Publishing Partner: Cambridge University Press CUP Extra Publisher Login

New from Cambridge University Press!


Revitalizing Endangered Languages

Edited by Justyna Olko & Julia Sallabank

Revitalizing Endangered Languages "This guidebook provides ideas and strategies, as well as some background, to help with the effective revitalization of endangered languages. It covers a broad scope of themes including effective planning, benefits, wellbeing, economic aspects, attitudes and ideologies."

We Have a New Site!

With the help of your donations we have been making good progress on designing and launching our new website! Check it out at!
***We are still in our beta stages for the new site--if you have any feedback, be sure to let us know at***

Academic Paper

Title: Covert Puns as a Source of Slang Words in English
Author: Antonio Lillo
Email: click here TO access email
Institution: Universidad de Alicante
Linguistic Field: Lexicography; Morphology
Subject Language: English
Abstract: Sometimes the formation of puns based on homophony depends not on development from an iconic word which is removed, but on a whole network of linguistic (both phonological and semantic) and often also extralinguistic associations. A particularly striking example is the British slangism 'Bruce' for an ‘ounce of a drug’. No doubt an arcane coinage to the uninitiated, the pun hinges on the homophones Oz ‘Australia’ and oz ‘an ounce of a drug’, but also on the widely held belief that Bruce is the most popular male name down under. Granted, the convoluted interplay of form, meaning and shared cultural knowledge this pun displays makes it something of an oddity in the slang lexicon. Yet there are many others whose formation, though admittedly less involved, results from the clever combination of analogies at different levels of linguistic organization. In this article, the author outlines the workings of these ‘covert’ puns, their basic architecture and their most common patterns, and offers a glossary that illustrates their productivity in English slang.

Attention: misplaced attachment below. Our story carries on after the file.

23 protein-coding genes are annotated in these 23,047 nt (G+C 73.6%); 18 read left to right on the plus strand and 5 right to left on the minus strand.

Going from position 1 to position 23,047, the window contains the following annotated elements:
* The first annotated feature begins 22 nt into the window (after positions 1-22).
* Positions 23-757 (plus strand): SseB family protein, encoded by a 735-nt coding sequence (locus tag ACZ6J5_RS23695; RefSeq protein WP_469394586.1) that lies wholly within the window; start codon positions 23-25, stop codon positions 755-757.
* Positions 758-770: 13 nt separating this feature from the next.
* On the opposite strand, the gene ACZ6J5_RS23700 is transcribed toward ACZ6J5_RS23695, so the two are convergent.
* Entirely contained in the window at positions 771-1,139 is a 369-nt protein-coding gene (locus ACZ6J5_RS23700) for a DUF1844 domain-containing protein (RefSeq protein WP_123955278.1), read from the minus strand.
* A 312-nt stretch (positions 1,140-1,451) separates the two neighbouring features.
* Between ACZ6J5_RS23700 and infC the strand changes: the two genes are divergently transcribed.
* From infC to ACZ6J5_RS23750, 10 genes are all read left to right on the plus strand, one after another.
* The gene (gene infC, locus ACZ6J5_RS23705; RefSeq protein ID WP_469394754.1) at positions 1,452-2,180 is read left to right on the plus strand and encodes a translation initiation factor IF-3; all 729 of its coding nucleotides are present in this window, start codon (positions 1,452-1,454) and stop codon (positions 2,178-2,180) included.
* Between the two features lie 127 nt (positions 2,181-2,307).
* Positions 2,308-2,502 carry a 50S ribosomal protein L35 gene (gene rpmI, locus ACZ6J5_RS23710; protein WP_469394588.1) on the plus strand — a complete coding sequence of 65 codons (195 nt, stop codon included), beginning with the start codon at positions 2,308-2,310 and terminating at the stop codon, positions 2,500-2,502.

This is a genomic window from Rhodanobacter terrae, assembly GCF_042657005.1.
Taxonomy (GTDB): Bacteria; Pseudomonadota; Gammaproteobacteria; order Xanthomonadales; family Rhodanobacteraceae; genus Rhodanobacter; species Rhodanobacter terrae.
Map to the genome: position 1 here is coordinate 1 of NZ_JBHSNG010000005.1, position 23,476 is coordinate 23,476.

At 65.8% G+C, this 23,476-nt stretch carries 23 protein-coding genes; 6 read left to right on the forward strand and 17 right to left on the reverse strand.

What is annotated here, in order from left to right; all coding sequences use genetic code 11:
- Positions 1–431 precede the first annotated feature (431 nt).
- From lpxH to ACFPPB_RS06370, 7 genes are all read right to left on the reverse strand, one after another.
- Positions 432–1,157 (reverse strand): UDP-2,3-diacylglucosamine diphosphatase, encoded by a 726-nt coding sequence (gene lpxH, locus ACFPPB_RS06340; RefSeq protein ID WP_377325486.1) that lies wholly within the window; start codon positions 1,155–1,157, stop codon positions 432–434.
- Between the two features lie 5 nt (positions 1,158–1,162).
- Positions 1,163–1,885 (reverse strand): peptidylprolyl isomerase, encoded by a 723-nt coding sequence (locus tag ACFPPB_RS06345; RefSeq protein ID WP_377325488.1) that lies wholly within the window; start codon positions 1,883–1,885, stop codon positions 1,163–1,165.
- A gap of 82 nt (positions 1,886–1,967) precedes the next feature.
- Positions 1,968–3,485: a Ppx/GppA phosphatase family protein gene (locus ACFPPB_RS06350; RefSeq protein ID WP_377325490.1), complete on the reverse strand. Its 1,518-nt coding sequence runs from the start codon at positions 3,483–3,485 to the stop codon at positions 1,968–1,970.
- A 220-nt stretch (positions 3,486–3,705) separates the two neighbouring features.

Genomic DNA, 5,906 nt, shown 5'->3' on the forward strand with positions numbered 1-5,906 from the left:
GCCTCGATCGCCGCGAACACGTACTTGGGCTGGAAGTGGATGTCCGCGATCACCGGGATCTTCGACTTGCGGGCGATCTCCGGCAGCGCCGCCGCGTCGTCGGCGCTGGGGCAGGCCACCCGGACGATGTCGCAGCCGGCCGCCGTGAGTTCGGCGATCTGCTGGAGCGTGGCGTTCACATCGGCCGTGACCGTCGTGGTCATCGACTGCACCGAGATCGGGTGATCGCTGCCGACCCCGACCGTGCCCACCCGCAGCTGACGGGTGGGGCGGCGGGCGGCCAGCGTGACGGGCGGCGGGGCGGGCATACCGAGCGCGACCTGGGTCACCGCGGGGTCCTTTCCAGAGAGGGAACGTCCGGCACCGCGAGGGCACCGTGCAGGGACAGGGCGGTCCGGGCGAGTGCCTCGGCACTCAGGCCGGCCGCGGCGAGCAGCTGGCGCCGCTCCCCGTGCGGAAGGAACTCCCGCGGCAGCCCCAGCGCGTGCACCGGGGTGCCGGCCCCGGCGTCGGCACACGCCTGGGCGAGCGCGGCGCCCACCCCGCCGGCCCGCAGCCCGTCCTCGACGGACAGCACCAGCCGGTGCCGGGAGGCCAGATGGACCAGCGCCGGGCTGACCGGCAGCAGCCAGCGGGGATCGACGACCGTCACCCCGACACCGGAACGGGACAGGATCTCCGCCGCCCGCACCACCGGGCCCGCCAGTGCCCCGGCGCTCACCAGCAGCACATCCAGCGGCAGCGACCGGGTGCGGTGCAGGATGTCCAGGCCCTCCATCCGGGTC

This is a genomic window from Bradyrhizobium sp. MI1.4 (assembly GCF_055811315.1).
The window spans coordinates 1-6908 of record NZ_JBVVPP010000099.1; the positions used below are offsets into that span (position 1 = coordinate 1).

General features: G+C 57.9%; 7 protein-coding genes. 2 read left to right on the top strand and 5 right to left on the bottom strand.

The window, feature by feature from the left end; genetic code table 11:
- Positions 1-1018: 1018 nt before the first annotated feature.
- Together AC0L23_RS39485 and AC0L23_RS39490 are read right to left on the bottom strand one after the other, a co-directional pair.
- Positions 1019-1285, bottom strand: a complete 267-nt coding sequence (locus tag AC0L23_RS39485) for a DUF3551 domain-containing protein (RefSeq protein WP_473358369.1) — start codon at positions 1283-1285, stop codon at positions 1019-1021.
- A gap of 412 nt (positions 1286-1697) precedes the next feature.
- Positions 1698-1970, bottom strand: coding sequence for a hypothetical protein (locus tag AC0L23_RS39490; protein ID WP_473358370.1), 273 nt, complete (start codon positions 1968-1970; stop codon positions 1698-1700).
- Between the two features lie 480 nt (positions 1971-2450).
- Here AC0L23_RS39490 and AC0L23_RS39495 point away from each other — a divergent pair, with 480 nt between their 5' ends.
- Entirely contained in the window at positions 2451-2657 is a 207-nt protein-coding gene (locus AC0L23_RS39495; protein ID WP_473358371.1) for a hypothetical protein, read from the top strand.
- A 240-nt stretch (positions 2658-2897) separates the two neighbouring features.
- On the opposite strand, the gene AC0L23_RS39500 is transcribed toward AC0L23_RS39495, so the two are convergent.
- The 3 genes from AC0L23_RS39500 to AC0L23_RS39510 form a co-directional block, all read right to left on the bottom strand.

Type: Individual Paper
Status: Completed
Publication Info: English Studies. Vol. 89, No. 3, 2008: 319-338.
Add a new paper
Return to Academic Papers main page
Return to Directory of Linguists main page